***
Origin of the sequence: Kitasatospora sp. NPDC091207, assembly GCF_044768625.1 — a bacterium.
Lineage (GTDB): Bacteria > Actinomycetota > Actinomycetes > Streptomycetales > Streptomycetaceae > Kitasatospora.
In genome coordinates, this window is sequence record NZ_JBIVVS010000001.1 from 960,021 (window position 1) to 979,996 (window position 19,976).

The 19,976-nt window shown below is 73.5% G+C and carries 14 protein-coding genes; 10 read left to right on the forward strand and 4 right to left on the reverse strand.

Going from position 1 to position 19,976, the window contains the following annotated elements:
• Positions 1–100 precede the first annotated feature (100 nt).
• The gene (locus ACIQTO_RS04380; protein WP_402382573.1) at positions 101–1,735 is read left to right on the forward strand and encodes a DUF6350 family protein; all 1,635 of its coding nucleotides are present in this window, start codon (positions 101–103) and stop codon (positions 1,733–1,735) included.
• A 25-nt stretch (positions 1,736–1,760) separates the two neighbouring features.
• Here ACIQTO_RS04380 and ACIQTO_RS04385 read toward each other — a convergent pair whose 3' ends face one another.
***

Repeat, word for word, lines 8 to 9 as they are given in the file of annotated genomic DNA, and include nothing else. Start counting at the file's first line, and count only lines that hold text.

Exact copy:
• A 25-nt stretch (positions 1,736–1,760) separates the two neighbouring features.
• Here ACIQTO_RS04380 and ACIQTO_RS04385 read toward each other — a convergent pair whose 3' ends face one another.